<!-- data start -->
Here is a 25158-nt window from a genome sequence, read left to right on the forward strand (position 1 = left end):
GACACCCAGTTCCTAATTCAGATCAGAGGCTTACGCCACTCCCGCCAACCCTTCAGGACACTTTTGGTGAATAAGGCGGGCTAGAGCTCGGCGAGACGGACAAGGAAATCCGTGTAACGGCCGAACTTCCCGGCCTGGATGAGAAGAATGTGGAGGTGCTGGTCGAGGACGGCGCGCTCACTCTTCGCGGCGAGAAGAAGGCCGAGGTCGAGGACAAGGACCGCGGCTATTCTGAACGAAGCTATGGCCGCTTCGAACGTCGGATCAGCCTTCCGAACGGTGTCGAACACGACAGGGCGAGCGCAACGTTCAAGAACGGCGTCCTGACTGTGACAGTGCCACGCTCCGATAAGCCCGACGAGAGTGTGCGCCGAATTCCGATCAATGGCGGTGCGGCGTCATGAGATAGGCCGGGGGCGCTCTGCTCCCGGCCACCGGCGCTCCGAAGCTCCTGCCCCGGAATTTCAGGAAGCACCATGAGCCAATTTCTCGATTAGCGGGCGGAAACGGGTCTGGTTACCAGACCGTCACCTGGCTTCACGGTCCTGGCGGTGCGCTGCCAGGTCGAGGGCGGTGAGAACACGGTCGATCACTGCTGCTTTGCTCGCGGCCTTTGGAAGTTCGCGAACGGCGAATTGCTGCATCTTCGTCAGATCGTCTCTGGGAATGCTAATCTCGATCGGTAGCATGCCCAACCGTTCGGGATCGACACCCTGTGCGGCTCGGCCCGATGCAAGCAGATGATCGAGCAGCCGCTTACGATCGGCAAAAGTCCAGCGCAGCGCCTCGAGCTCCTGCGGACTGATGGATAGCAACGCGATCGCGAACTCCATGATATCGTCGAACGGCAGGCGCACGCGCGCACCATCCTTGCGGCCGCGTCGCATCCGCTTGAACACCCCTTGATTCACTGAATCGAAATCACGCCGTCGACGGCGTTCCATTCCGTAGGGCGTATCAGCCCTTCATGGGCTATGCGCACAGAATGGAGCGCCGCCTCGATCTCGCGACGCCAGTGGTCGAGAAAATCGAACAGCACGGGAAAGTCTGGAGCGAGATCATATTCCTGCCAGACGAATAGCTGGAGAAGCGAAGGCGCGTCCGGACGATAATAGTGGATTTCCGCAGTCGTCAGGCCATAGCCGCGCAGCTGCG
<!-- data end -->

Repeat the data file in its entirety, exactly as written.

Here is a 25158-nt window from a genome sequence, read left to right on the forward strand (position 1 = left end):
GACACCCAGTTCCTAATTCAGATCAGAGGCTTACGCCACTCCCGCCAACCCTTCAGGACACTTTTGGTGAATAAGGCGGGCTAGAGCTCGGCGAGACGGACAAGGAAATCCGTGTAACGGCCGAACTTCCCGGCCTGGATGAGAAGAATGTGGAGGTGCTGGTCGAGGACGGCGCGCTCACTCTTCGCGGCGAGAAGAAGGCCGAGGTCGAGGACAAGGACCGCGGCTATTCTGAACGAAGCTATGGCCGCTTCGAACGTCGGATCAGCCTTCCGAACGGTGTCGAACACGACAGGGCGAGCGCAACGTTCAAGAACGGCGTCCTGACTGTGACAGTGCCACGCTCCGATAAGCCCGACGAGAGTGTGCGCCGAATTCCGATCAATGGCGGTGCGGCGTCATGAGATAGGCCGGGGGCGCTCTGCTCCCGGCCACCGGCGCTCCGAAGCTCCTGCCCCGGAATTTCAGGAAGCACCATGAGCCAATTTCTCGATTAGCGGGCGGAAACGGGTCTGGTTACCAGACCGTCACCTGGCTTCACGGTCCTGGCGGTGCGCTGCCAGGTCGAGGGCGGTGAGAACACGGTCGATCACTGCTGCTTTGCTCGCGGCCTTTGGAAGTTCGCGAACGGCGAATTGCTGCATCTTCGTCAGATCGTCTCTGGGAATGCTAATCTCGATCGGTAGCATGCCCAACCGTTCGGGATCGACACCCTGTGCGGCTCGGCCCGATGCAAGCAGATGATCGAGCAGCCGCTTACGATCGGCAAAAGTCCAGCGCAGCGCCTCGAGCTCCTGCGGACTGATGGATAGCAACGCGATCGCGAACTCCATGATATCGTCGAACGGCAGGCGCACGCGCGCACCATCCTTGCGGCCGCGTCGCATCCGCTTGAACACCCCTTGATTCACTGAATCGAAATCACGCCGTCGACGGCGTTCCATTCCGTAGGGCGTATCAGCCCTTCATGGGCTATGCGCACAGAATGGAGCGCCGCCTCGATCTCGCGACGCCAGTGGTCGAGAAAATCGAACAGCACGGGAAAGTCTGGAGCGAGATCATATTCCTGCCAGACGAATAGCTGGAGAAGCGAAGGCGCGTCCGGACGATAATAGTGGATTTCCGCAGTCGTCAGGCCATAGCCGCGCAGCTGCG